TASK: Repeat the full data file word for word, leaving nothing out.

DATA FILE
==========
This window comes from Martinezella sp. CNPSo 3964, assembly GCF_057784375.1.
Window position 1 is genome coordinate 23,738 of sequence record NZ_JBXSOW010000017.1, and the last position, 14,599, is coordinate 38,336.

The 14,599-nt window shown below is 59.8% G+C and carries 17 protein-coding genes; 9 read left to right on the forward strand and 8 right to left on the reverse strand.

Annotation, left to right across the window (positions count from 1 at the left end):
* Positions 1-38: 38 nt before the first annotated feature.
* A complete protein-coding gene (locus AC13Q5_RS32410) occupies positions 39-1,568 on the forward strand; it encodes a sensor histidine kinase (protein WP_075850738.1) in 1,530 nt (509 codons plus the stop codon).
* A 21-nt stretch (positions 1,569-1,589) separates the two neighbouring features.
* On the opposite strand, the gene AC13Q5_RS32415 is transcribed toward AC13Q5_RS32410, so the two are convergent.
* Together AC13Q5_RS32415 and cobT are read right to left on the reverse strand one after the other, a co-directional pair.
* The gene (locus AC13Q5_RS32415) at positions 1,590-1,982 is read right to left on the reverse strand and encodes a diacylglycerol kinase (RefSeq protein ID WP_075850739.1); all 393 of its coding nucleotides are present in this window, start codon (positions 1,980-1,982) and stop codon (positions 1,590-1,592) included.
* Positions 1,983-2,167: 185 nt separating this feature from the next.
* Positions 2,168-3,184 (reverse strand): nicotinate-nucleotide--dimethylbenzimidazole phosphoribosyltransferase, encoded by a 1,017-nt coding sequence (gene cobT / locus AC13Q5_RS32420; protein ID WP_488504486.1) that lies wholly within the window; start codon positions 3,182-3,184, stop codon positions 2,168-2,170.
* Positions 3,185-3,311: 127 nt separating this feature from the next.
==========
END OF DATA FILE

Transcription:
This window comes from Martinezella sp. CNPSo 3964, assembly GCF_057784375.1.
Window position 1 is genome coordinate 23,738 of sequence record NZ_JBXSOW010000017.1, and the last position, 14,599, is coordinate 38,336.

The 14,599-nt window shown below is 59.8% G+C and carries 17 protein-coding genes; 9 read left to right on the forward strand and 8 right to left on the reverse strand.

Annotation, left to right across the window (positions count from 1 at the left end):
* Positions 1-38: 38 nt before the first annotated feature.
* A complete protein-coding gene (locus AC13Q5_RS32410) occupies positions 39-1,568 on the forward strand; it encodes a sensor histidine kinase (protein WP_075850738.1) in 1,530 nt (509 codons plus the stop codon).
* A 21-nt stretch (positions 1,569-1,589) separates the two neighbouring features.
* On the opposite strand, the gene AC13Q5_RS32415 is transcribed toward AC13Q5_RS32410, so the two are convergent.
* Together AC13Q5_RS32415 and cobT are read right to left on the reverse strand one after the other, a co-directional pair.
* The gene (locus AC13Q5_RS32415) at positions 1,590-1,982 is read right to left on the reverse strand and encodes a diacylglycerol kinase (RefSeq protein ID WP_075850739.1); all 393 of its coding nucleotides are present in this window, start codon (positions 1,980-1,982) and stop codon (positions 1,590-1,592) included.
* Positions 1,983-2,167: 185 nt separating this feature from the next.
* Positions 2,168-3,184 (reverse strand): nicotinate-nucleotide--dimethylbenzimidazole phosphoribosyltransferase, encoded by a 1,017-nt coding sequence (gene cobT / locus AC13Q5_RS32420; protein ID WP_488504486.1) that lies wholly within the window; start codon positions 3,182-3,184, stop codon positions 2,168-2,170.
* Positions 3,185-3,311: 127 nt separating this feature from the next.